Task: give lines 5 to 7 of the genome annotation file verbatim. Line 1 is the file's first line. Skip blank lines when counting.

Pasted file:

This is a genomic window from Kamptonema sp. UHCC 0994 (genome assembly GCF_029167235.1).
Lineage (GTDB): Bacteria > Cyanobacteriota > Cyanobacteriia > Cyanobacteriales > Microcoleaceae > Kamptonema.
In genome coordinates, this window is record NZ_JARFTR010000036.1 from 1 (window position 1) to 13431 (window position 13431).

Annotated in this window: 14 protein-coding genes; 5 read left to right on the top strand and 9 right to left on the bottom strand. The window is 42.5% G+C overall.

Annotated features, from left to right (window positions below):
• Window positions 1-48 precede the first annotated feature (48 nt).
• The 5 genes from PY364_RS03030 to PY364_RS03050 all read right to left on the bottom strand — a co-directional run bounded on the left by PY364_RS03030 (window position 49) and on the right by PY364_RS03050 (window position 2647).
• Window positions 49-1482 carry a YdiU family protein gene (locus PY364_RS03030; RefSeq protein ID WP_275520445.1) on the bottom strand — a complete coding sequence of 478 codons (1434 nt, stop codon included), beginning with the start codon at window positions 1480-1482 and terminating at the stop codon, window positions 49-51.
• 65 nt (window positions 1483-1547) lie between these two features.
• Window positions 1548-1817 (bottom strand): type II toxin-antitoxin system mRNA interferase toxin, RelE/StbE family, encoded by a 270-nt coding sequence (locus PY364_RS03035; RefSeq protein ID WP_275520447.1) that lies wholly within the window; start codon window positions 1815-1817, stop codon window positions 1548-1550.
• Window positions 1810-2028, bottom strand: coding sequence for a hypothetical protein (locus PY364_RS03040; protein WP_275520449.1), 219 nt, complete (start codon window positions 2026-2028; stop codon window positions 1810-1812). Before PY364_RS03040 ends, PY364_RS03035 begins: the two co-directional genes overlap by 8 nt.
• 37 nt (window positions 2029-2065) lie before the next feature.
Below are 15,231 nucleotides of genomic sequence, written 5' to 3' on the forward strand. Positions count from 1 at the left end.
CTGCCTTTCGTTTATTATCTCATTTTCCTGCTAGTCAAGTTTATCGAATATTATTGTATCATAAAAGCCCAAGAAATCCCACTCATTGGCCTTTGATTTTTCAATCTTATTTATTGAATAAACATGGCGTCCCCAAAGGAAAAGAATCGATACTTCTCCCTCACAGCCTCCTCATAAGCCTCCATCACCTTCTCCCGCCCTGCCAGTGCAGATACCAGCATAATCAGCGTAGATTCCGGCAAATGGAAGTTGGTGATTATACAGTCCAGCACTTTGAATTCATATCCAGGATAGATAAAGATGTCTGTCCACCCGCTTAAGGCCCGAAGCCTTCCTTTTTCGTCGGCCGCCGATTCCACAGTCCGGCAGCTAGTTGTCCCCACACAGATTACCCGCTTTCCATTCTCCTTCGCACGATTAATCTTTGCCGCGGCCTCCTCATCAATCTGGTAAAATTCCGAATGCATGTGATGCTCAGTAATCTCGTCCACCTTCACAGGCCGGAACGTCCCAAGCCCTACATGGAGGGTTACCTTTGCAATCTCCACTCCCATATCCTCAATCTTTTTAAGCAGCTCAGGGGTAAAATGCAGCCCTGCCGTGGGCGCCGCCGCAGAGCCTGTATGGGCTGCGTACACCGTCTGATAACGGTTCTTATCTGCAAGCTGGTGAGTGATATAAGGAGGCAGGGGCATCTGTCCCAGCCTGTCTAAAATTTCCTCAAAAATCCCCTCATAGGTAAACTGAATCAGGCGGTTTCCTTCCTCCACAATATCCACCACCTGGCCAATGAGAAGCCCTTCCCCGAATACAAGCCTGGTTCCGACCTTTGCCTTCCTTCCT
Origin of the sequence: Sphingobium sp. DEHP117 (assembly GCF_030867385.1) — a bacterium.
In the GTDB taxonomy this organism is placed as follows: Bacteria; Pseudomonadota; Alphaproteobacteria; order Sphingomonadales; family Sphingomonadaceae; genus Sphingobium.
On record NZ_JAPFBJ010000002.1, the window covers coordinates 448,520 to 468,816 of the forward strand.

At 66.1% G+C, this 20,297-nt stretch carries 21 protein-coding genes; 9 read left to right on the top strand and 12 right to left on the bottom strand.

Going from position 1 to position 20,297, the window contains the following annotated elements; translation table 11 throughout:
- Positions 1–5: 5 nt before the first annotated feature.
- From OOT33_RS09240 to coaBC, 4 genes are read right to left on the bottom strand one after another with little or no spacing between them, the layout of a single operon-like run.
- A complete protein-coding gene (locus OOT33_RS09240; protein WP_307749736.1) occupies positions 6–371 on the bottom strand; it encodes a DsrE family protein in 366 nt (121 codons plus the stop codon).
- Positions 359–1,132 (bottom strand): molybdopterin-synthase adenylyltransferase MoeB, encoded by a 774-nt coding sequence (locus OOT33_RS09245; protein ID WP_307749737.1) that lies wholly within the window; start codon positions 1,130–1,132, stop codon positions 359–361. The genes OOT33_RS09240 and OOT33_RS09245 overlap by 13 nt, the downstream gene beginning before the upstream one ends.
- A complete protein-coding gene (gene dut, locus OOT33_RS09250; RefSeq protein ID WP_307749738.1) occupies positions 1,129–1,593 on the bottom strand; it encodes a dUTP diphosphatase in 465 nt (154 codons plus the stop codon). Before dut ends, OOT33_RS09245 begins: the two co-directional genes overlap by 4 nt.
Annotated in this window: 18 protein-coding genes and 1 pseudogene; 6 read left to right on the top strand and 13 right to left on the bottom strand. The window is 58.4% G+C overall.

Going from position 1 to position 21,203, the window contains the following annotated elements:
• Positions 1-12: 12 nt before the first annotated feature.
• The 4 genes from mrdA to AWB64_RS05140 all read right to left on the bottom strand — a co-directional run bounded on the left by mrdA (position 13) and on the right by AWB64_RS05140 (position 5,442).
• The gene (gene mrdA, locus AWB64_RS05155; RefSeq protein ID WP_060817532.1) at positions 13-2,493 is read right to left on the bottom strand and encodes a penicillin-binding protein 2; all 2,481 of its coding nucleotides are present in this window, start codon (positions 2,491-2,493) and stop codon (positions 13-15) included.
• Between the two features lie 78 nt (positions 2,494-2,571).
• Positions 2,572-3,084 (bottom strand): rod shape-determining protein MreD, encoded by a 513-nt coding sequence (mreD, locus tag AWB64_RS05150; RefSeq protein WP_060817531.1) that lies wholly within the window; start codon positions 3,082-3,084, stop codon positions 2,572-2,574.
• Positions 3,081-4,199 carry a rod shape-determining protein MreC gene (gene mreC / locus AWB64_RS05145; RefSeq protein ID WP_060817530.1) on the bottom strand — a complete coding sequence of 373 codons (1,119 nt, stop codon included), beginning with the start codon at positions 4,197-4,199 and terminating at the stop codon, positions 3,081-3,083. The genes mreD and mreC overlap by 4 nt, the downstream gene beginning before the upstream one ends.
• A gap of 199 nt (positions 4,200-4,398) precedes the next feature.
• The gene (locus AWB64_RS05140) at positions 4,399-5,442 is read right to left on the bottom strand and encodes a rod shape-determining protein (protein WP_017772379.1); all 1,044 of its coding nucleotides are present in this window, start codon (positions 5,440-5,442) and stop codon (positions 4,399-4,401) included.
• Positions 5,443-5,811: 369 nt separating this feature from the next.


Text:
Annotated features, from left to right (window positions below):
• Window positions 1-48 precede the first annotated feature (48 nt).
• The 5 genes from PY364_RS03030 to PY364_RS03050 all read right to left on the bottom strand — a co-directional run bounded on the left by PY364_RS03030 (window position 49) and on the right by PY364_RS03050 (window position 2647).